The size of the virtual hole in enterprise security is daunting. Virtual firewalls may be a solution, but there are many factors to consider first.
What are virtual firewalls?
Virtual firewalls are virtual appliances that re-create the functions of a physical firewall. They run inside the same virtual environments as the workloads they protect. Because they sit inside the virtual environment, they apply policy to traffic that is invisible to the physical network, securing it without negating the agility that virtualization brings. They don't necessarily care whether the virtual machines (VMs) are in the data center or floating up to an Infrastructure as a Service (IaaS) environment.
Why the need for virtual firewalls?
Currently more than 97% of companies virtualize servers, and more than 53% of the workloads running in the data center are on virtual servers. During the conversion from physical to virtual, security structures between servers on the physical network are either dropped or they are maintained as physical systems.
When physical firewalls are used to address virtual traffic, this traffic must be routed out of the virtual environment, through the physical security infrastructure, and back into the virtual environment. This kind of hairpinning adds complexity, increases fragility and decreases the ability to move workloads around. What's more, things only get more difficult as enterprises extend their reach into IaaS environments. Currently, 17% of companies use IaaS, and an increasing number of IT shops are using it for customer-facing work.
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Given this, it's clear that IT must secure both the internal virtual environment, as well as the external network. Virtual firewalls can be used for both environments.
If you're considering virtual firewalls for IaaS or other public cloud use, it is important to be sure the virtual appliance you use internally can be provided on your cloud provider's platform. If the virtual appliance only runs under VMware, but you need it to work in a Xen- or KVM-based IaaS environment, you will be out of luck.
Why a single-policy environment for physical and virtual firewalls?
It's best to integrate virtual and physical firewalls into the same policy environment, and it's better to use a single tool set for both. A single environment means business users can be sure that the same access controls will follow their data wherever it flows. A single environment also means IT doesn't have to:
- maintain and synchronize activity across parallel environments;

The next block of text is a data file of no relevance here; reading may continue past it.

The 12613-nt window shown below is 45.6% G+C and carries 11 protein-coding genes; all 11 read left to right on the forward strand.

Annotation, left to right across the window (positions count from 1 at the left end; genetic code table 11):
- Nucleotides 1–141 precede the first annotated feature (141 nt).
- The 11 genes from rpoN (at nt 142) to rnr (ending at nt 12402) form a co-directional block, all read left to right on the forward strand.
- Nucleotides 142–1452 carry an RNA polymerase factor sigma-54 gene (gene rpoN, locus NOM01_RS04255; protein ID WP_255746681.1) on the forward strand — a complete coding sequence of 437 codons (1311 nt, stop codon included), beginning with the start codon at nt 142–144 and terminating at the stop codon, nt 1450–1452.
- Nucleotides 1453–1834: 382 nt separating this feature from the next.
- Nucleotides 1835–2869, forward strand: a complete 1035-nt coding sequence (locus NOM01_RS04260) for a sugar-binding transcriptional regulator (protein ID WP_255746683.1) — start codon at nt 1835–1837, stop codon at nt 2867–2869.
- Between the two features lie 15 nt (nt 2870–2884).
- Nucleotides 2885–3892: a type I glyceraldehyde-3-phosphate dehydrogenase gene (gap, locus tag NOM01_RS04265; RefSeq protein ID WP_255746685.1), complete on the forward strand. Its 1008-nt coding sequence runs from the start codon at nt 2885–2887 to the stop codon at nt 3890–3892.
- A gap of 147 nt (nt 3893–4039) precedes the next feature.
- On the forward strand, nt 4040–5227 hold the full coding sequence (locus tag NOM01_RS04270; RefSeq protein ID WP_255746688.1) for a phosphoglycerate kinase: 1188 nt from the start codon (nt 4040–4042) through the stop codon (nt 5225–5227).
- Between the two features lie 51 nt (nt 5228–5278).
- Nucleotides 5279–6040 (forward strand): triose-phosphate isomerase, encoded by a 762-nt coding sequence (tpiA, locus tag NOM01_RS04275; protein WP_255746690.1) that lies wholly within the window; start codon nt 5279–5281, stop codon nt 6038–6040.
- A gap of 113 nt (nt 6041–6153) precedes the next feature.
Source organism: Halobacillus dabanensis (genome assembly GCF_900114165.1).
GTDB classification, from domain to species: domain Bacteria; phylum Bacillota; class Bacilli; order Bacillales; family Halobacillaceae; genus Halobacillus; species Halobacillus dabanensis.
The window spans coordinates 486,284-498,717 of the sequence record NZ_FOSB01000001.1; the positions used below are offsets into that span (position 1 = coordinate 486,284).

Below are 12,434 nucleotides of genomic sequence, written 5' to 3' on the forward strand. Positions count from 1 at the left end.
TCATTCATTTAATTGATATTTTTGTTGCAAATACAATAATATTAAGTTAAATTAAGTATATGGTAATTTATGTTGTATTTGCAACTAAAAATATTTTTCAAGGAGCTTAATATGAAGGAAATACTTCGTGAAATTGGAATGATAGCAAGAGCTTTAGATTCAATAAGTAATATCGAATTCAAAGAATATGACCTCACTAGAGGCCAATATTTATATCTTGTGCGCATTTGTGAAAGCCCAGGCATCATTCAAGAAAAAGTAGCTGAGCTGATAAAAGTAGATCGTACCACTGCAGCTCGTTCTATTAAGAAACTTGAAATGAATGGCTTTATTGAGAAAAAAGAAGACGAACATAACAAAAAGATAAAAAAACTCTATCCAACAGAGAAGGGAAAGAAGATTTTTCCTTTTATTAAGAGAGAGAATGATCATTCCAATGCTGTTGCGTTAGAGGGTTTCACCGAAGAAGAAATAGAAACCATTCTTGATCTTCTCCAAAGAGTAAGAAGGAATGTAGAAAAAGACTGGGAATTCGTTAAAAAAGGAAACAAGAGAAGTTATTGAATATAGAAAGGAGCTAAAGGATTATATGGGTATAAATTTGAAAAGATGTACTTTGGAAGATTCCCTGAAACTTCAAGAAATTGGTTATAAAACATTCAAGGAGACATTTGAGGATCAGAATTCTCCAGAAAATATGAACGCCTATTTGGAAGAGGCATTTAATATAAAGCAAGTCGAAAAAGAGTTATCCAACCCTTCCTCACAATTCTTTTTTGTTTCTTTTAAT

- keep up multiple staff skill sets;
- continually maintain cross-platform verifications of policy equivalence;
- manage multiple vendor and support relationships.
In an ideal virtual firewall scenario, you would have a single firewall vendor that provides a virtual platform running under the hypervisors you need, and you would have tools that manage both virtual and physical appliances.
Products capable of managing a single vendor's virtual and physical appliances together include Cisco's Secure Policy Manager, McAfee's Firewall Enterprise Control Center and StoneSoft's StoneGate Management Center.
Virtual firewalls and IaaS: Potential challenges
Before you start jumping those hurdles for IaaS, consider whether a virtual appliance in IaaS will fit into your compliance or security framework. Using a virtual firewall in an IaaS environment, even if it is your own chosen virtual appliance, implies a level of trust in the cloud provider, since VM-to-VM traffic will be visible to whoever controls that environment.
If you can't assert this level of trust for the cloud platforms, you must instead resort to a host-based firewall or VPN solutions that filter traffic in and out of VMs. These consume more resources than virtual appliances because, for example, if a packet gets dropped once at an appliance, it might have to be dropped on every server that would have been sitting behind that appliance. Nevertheless, these host-based firewalls or VPN solutions require no additional level of trust in the cloud provider.
Breaking down IT silos for virtual firewall implementation
Lastly, a very practical point: Systems, security and network folks should not undertake virtual firewall rollout in a vacuum. All three groups must be involved in developing guidelines for when, how and why virtual firewalls will be implemented. All three must have a voice in planning and management, as well as visibility into the virtual firewall infrastructure. Without cooperation, all three teams are bound to step on each other's toes.
About the author: John Burke is a principal research analyst with Nemertes Research, where he advises key enterprise and vendor clients, conducts and analyzes primary research, and writes thought-leadership pieces across a wide variety of topics.